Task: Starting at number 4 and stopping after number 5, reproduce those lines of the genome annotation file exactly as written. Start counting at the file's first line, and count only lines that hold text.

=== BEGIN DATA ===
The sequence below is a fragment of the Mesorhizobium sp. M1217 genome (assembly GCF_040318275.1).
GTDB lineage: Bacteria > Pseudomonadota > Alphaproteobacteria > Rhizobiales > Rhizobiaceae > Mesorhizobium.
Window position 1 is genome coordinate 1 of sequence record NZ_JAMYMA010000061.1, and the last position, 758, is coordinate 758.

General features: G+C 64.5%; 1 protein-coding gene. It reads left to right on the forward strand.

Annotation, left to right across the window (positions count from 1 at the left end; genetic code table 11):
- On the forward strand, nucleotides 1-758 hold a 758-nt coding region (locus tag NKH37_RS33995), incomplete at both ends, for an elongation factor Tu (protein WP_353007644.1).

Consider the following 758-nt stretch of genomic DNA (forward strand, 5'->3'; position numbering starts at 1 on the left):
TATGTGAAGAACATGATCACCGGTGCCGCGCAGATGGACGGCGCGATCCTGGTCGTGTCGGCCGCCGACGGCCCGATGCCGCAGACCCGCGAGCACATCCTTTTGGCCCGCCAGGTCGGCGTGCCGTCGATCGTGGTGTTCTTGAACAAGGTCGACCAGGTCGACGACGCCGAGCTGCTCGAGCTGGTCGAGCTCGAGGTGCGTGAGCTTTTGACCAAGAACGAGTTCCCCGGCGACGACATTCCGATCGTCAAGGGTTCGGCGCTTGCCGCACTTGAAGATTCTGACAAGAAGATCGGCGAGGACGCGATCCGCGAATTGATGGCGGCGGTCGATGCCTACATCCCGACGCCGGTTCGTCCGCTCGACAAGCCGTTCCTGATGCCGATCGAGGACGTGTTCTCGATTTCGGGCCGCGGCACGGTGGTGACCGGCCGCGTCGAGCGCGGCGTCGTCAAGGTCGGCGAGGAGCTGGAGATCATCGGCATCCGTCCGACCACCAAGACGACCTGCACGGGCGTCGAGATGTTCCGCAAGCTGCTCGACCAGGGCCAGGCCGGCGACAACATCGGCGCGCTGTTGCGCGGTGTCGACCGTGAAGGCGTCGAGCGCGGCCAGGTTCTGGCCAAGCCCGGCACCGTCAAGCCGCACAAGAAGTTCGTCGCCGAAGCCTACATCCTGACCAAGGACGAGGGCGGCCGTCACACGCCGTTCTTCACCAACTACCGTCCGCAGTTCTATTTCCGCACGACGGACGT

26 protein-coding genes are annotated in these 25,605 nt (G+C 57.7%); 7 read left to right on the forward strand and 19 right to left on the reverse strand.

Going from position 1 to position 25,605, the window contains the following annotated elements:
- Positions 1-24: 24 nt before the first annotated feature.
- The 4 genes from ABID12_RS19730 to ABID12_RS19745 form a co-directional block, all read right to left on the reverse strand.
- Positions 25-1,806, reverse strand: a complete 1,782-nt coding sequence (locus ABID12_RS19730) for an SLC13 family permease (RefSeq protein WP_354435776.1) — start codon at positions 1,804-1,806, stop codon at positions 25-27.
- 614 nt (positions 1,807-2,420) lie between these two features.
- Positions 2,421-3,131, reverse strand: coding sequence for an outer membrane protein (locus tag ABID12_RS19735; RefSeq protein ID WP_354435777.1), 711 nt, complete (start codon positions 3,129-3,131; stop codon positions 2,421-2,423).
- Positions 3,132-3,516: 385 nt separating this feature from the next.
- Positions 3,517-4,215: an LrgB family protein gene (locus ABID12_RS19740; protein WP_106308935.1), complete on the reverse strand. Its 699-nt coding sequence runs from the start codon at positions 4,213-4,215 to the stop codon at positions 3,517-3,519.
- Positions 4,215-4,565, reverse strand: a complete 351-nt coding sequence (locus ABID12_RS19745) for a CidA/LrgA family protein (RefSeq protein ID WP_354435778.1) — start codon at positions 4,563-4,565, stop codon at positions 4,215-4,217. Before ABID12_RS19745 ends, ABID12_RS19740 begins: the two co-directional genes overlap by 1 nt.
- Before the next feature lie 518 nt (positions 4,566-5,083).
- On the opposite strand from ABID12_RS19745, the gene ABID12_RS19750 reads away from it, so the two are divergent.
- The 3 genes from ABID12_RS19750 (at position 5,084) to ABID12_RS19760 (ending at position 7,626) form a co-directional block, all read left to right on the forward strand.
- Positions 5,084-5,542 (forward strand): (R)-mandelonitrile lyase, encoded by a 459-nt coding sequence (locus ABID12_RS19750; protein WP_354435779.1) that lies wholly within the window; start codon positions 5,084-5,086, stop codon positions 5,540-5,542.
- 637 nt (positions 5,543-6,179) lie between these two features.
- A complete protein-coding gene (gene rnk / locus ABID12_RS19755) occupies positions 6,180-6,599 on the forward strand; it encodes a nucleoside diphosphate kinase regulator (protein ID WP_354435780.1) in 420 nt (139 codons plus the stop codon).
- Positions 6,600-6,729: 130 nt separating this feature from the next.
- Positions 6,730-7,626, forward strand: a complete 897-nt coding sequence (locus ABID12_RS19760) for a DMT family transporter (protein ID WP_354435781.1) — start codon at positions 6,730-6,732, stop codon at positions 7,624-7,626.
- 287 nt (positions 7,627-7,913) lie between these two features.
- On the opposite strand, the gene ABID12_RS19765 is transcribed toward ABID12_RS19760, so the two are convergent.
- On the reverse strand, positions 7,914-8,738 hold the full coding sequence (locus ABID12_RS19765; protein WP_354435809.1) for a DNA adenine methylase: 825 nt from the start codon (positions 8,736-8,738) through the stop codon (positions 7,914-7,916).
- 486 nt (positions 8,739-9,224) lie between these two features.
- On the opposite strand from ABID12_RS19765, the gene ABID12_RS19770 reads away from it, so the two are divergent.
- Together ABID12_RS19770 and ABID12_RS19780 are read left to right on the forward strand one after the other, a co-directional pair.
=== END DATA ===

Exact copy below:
General features: G+C 64.5%; 1 protein-coding gene. It reads left to right on the forward strand.

Annotation, left to right across the window (positions count from 1 at the left end; genetic code table 11):